Dry summer a boon for bobwhites
Thu, 10/18/2012 - 9:52am — lowj
JEFFERSON CITY–Formal surveys and informal reports from across Missouri paint an encouraging picture for fans of the bobwhite quail.
The historic drought of 2012 was tough on wildlife species that require abundant water. However, it was a welcome relief for quail and other ground-nesting animals after four wet summers.
“Quail are particularly sensitive to cool, wet conditions during their nesting and brood-rearing period,” says Max Alleger, a wildlife ecologist with the Missouri Department of Conservation (MDC). “Newly hatched bobwhites aren’t much bigger than bumblebees, and they are extremely vulnerable to getting wet and chilled for the first few weeks of their lives. Cool, wet weather can seriously hamper their nesting efforts.”
Alleger says Missouri’s quail population took a serious beating from record-breaking rainfall in 2008. The wet, cool springs of 2009 through 2011weren’t much better for quail. However, the birds posted respectable gains once the summer of 2011 turned dry, and they built on those gains this year. That recovery got an early boost from an unusually mild winter.
“The winter of 2011-2012 was a non-event compared to what Missouri usually experiences,” says Alleger. “Unseasonably warm temperatures and scarce snowfall likely improved quail survival. The mild winter gave way to an early spring, with March 2012 being the warmest on record for Missouri. Plant emergence and development, covey breakup, and nesting all ran about three weeks ahead of normal by most accounts.”
That head start allowed quail to raise more chicks earlier. They also got a break in the form of dry weather. The period from March through August was the fourth-driest on record, exceeded only by the Dust Bowl years of 1934 and 1936 and by the drought year of 1988. MDC field staff throughout the state began reporting encouraging signs early in the summer, noting that the drought actually improved quail brood-rearing habitat. The lack of rain prevented the development of dense, matted grass that makes it hard for quail chicks to move around at ground level.
The drought also ensured the availability of areas of bare soil, another important component of quality quail habitat. However, it did not seriously reduce the supply of insects that provide protein-rich food for growing chicks.
Although row crops suffered terribly from lack of rain, Alleger says the effect on quail was minimal.
“Food plots are in poor condition, but scattered, late summer rains produced a flush of ragweed, foxtail and other native annuals, which will provide food resources into winter. And although conservation area managers were unable to conduct prescribed burns this summer, dry conditions allowed them to apply other management practices in areas that have been too wet during recent years.”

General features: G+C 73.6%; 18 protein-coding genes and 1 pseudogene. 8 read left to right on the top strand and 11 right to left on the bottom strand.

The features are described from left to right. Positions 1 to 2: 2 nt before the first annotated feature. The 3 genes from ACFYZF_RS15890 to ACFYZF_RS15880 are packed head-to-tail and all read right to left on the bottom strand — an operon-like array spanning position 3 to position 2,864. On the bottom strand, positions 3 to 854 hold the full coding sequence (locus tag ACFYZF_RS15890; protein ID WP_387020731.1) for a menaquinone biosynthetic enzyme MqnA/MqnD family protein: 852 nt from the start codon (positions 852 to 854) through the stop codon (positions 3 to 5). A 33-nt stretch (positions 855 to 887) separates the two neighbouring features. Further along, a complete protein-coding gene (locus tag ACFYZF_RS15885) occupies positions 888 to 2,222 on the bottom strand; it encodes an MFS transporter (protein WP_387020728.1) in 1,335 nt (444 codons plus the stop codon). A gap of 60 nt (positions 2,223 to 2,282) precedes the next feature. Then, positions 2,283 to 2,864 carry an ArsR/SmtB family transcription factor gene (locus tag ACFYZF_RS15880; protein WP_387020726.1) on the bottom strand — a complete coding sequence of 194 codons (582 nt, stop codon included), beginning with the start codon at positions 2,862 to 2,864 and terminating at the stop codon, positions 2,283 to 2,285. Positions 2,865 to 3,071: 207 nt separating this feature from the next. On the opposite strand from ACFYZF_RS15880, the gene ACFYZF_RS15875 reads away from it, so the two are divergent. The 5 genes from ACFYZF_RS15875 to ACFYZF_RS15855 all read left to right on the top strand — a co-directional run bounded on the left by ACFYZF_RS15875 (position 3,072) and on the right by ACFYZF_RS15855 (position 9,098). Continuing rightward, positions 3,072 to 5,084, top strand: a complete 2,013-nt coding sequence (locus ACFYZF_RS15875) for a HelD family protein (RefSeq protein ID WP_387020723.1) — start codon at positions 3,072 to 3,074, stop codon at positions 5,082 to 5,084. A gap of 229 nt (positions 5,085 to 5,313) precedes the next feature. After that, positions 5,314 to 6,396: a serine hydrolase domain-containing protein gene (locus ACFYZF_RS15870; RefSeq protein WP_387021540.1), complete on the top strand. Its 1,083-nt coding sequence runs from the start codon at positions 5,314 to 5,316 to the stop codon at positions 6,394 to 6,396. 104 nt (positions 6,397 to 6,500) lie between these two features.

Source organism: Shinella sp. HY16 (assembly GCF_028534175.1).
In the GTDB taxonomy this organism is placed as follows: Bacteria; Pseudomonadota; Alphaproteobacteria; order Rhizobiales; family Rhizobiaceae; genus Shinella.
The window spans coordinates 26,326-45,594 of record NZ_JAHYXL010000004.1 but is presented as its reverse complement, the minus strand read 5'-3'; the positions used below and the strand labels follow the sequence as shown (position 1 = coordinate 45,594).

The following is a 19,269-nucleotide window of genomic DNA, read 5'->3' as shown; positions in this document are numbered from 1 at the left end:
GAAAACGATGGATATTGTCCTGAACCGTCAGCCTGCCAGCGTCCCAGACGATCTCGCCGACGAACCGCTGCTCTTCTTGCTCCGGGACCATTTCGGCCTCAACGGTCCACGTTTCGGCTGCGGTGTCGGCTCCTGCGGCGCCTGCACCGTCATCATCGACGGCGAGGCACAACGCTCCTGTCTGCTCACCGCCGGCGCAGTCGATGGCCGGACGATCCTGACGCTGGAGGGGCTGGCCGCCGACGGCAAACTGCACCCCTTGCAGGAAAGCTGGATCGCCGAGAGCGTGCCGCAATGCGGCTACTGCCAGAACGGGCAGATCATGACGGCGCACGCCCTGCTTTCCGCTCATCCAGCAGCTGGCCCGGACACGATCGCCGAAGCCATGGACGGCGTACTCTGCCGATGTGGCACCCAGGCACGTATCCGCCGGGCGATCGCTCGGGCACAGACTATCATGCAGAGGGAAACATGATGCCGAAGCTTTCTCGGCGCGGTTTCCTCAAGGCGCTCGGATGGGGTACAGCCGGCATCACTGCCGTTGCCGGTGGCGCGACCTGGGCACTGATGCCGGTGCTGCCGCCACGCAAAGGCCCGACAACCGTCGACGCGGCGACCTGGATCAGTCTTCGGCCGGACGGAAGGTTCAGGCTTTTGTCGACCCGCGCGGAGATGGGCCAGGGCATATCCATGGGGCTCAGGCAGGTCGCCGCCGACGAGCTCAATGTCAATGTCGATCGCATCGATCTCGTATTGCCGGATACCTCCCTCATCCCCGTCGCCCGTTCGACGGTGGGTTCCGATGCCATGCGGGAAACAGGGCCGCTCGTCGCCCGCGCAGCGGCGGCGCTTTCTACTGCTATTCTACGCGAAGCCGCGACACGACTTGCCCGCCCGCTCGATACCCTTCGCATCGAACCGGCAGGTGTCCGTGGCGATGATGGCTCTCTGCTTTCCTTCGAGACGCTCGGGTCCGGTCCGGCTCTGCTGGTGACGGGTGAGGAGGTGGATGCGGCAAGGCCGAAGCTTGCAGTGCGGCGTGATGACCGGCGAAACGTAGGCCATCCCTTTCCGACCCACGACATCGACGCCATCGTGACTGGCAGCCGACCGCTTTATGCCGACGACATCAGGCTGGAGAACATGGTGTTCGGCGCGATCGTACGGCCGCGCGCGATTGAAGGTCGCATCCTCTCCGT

MDC field staff reported seeing sizeable quail broods early in the season, indicating that initial nesting attempts had succeeded. Later nests may have been more impacted by hot, dry conditions.
These encouraging anecdotal reports were verified by results from surveys MDC conducts each year to gauge quail nesting success. MDC collects information about trends in quail populations and habitat each year. Resource Scientist Beth Emmerich says the birds began nesting activity earlier than usual this year, giving them a running start. Surveys showed the highest number of quail in the western Ozark border and Ozark Plateau regions. The Mississippi Lowlands, which experienced the worst drought in Missouri last summer, had the next-highest quail counts. Northwestern Missouri had the lowest counts.
The full 2011-2002 quail-population status report is available at www.mdc.mo.gov/node/3689.
A continuing concern to quail managers is habitat loss. High crop prices prompted Missouri farmers to take 154,855 acres out of the Conservation Reserve Program (CRP) this year. If the same percentage of land with expiring CRP contracts is put back into row crops in 2013, the two-year loss of habitat will exceed 230,000 acres.
Congress created CRP to prevent erosion of cropland. The original legislation has been augmented to provide wildlife benefits. Withdrawal of land from CRP has direct negative effects on quail and other wildlife.
One bright spot is Missouri recently received an additional allocation of CRP acres. Landowners interested in improving their land for quail and other wildlife can contact any MDC or Natural Resource Conservation Service office. However, no new enrollments will occur until Congress approves a new farm bill.
MDC manages 19 conservation areas (CAs) specifically for quail. Managers rate quail brood-rearing habitat and this year’s nesting success as good on these quail emphasis areas (QEAs). However, they rate hunting prospects on QEAs as only fair, because of losses suffered in the previous four years. For a list of QEAs, visit www.mdc.mo.gov/node/3333.